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The federal debt is an issue that needs to be addressed. Virtually everyone agrees on this.

But how big of an issue? And how should it be addressed? These are questions that deserve more robust debate than they’re receiving. As evidence of this fact, check out these recent articles by two of the nation’s most astute economic observers in which debt worries are put in their rightful place. Read More

As Congress continues to debate the best approach to reducing the federal debt and resolving the “fiscal slope” of looming tax increases and automatic spending scheduled for 2013, it’s critical to recognize that while everyone wants to “fix the debt,” the real questions are how to fix the debt, and who should pay to fix the debt.  Do we attempt to reduce the national debt through spending cuts alone, which would require eviscerating key public investments and core safety net programs in order to generate sufficient savings to make deficit reduction work? Or do we take a balanced approach that includes new revenues, along with smart spending cuts that spare programs vital to protecting the most vulnerable among us?

The American public has decisively answered this question during the recent election, choosing by overwhelming margins to support President Obama’s proposal to raise new revenues by asking the wealthiest Americans to pay their fair share.  According to a new survey by nationally acclaimed pollster Hart Research Associates, 61% of respondents support allowing the Bush Tax Cuts on incomes above $250,000 to expire at the end of the year, while simultaneously extending middle-class tax cuts on incomes below that threshold.   This includes 40% who strongly agree. At the same time, a strong majority of respondents (53%) rejected the proposal made by the US House of Representatives to hold the middle class tax cuts hostage to ensure passage of the tax cuts on incomes over $250,000. Only 42% supported blocking passage of the middle class tax cuts in order to secure passage of the tax cuts on incomes over $250,000 per year.

The Hart Associates survey reinforces the very similar findings of the exit polling conducted during the recent Presidential election—Americans support asking the wealthiest among us to contribute to fixing the national debt. For more details on the survey and its results, see the full polling memo here.

On Tuesday, Congress returned for its long anticipated lame duck session, and first up on its agenda is addressing the looming “fiscal slope”—the expiration of $5 trillion in tax cuts signed under Presidents Obama and Bush, coupled with the phase-in of $1.2 trillion in automatic spending cuts to federal defense and non-defense programs known as sequestration.

As Congress engages this debate, here are the Four Key Facts you need to know: 

#1.  It’s a “fiscal slope,” not a “fiscal cliff.”  Although the tax cut expirations and spending cuts are scheduled to begin taking effect in January 2013 (leading to overheated rhetoric about a “fiscal cliff”), they will only have a gradual impact on the state’s economy.  Both sequestration and the tax cut expirations phase-in over months and years and can be replaced by Congress at any time.  This is why we call it a “fiscal slope”—because it will only affect the economy gradually.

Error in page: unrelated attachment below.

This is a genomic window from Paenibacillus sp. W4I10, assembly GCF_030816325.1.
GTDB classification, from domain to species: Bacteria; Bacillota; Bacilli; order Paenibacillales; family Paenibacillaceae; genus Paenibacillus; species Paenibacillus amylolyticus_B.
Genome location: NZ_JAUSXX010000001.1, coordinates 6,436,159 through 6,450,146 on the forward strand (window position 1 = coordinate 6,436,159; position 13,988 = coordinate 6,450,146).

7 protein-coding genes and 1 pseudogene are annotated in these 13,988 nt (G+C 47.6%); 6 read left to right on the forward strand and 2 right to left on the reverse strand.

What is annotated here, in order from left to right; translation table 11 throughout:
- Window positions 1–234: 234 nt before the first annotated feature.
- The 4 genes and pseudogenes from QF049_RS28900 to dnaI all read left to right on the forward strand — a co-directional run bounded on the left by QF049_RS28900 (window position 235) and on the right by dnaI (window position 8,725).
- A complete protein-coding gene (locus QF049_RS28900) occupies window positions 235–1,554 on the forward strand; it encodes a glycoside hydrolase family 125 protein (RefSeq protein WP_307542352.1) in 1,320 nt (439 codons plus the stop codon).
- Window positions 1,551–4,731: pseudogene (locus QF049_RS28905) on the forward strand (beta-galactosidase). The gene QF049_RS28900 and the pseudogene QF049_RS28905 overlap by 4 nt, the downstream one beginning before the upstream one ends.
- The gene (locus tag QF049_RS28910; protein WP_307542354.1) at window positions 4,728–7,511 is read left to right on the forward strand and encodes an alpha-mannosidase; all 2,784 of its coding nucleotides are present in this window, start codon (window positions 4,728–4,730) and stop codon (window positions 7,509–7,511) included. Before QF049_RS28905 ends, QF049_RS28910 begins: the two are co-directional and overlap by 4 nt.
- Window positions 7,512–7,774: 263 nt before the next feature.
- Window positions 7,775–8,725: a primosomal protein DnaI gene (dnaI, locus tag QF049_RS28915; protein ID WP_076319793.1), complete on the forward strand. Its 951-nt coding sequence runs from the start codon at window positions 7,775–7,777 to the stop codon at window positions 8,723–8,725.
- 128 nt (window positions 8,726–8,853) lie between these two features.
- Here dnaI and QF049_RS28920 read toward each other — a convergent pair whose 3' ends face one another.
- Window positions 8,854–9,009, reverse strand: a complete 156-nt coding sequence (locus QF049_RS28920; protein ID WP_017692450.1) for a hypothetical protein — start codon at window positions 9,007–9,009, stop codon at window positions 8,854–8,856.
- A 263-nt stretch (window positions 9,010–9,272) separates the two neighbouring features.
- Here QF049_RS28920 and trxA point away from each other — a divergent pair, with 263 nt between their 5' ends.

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In case you missed it last week, the wonks at the Center on Budget and Policy Priorities had the latest math on which factors are principally responsible for U.S. debt and deficits. And while it comes as little surprise that the #1 cause remains George W. Bush’s  massive tax cuts, the starkness of it all is still impressive to behold. See that graphs below. 

Helluva’ job  Bushie! Read More

In their appearance at Wake Forest last night, Erskine Bowles and former Senator Alan Simpson presented their long-standing plan for federal deficit reduction and joined their voices to the growing bipartisan chorus reiterating the importance of finding a balanced approach to long-term federal deficit reduction that includes new revenues and targeted spending cuts.

While the Simpson-Bowles plan isn’t perfect, it represents a reasonable starting point for “putting everything on the table” when it comes to federal deficit reduction, and especially the importance of including new revenues.  It opens the door to a fiscally responsible alternative to the spending-cuts only approach to budgeting embodied in sequestration—the looming $1.2 trillion in across-the-board spending cuts to federal programs like Head Start, education, R&D, and our nation’s military projected to cost North Carolina thousands of jobs.

Congress should build upon the Simpson-Bowles plan by replacing these sequestration cuts with new revenues created by allowing the Bush tax cuts on incomes over $250,000 per year to expire in January. This approach will negatively affect just 1.4% of North Carolina’s families by reducing their tax cut and will generate more than $1 trillion in new revenues by 2023—an important down-payment on reducing the Federal budget deficit.